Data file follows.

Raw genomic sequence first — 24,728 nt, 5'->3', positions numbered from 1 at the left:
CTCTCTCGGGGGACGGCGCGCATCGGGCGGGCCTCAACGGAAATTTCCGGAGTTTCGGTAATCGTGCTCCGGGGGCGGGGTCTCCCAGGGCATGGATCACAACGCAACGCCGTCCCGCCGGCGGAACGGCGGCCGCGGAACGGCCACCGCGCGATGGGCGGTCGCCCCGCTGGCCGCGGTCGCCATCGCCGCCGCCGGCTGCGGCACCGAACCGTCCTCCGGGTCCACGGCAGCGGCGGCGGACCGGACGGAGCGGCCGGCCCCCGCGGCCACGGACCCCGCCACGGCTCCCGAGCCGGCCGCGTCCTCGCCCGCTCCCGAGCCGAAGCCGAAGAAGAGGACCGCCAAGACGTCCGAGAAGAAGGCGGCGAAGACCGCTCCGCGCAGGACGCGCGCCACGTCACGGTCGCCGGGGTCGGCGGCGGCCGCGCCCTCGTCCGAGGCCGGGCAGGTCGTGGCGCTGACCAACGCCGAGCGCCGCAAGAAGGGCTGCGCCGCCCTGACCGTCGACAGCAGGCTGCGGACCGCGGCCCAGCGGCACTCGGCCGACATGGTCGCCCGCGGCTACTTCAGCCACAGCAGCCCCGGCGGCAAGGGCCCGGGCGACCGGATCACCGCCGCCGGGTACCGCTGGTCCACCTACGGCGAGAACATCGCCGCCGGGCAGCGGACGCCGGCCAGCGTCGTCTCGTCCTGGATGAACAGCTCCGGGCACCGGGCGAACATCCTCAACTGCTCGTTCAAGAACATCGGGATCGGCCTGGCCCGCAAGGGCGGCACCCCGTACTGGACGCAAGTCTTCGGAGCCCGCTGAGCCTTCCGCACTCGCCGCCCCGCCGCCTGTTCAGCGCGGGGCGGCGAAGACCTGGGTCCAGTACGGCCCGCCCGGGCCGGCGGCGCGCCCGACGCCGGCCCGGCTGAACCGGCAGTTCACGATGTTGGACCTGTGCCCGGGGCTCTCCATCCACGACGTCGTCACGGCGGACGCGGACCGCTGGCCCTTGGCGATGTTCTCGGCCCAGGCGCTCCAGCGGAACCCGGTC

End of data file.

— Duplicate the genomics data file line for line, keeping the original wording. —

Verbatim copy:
Raw genomic sequence first — 24,728 nt, 5'->3', positions numbered from 1 at the left:
CTCTCTCGGGGGACGGCGCGCATCGGGCGGGCCTCAACGGAAATTTCCGGAGTTTCGGTAATCGTGCTCCGGGGGCGGGGTCTCCCAGGGCATGGATCACAACGCAACGCCGTCCCGCCGGCGGAACGGCGGCCGCGGAACGGCCACCGCGCGATGGGCGGTCGCCCCGCTGGCCGCGGTCGCCATCGCCGCCGCCGGCTGCGGCACCGAACCGTCCTCCGGGTCCACGGCAGCGGCGGCGGACCGGACGGAGCGGCCGGCCCCCGCGGCCACGGACCCCGCCACGGCTCCCGAGCCGGCCGCGTCCTCGCCCGCTCCCGAGCCGAAGCCGAAGAAGAGGACCGCCAAGACGTCCGAGAAGAAGGCGGCGAAGACCGCTCCGCGCAGGACGCGCGCCACGTCACGGTCGCCGGGGTCGGCGGCGGCCGCGCCCTCGTCCGAGGCCGGGCAGGTCGTGGCGCTGACCAACGCCGAGCGCCGCAAGAAGGGCTGCGCCGCCCTGACCGTCGACAGCAGGCTGCGGACCGCGGCCCAGCGGCACTCGGCCGACATGGTCGCCCGCGGCTACTTCAGCCACAGCAGCCCCGGCGGCAAGGGCCCGGGCGACCGGATCACCGCCGCCGGGTACCGCTGGTCCACCTACGGCGAGAACATCGCCGCCGGGCAGCGGACGCCGGCCAGCGTCGTCTCGTCCTGGATGAACAGCTCCGGGCACCGGGCGAACATCCTCAACTGCTCGTTCAAGAACATCGGGATCGGCCTGGCCCGCAAGGGCGGCACCCCGTACTGGACGCAAGTCTTCGGAGCCCGCTGAGCCTTCCGCACTCGCCGCCCCGCCGCCTGTTCAGCGCGGGGCGGCGAAGACCTGGGTCCAGTACGGCCCGCCCGGGCCGGCGGCGCGCCCGACGCCGGCCCGGCTGAACCGGCAGTTCACGATGTTGGACCTGTGCCCGGGGCTCTCCATCCACGACGTCGTCACGGCGGACGCGGACCGCTGGCCCTTGGCGATGTTCTCGGCCCAGGCGCTCCAGCGGAACCCGGTC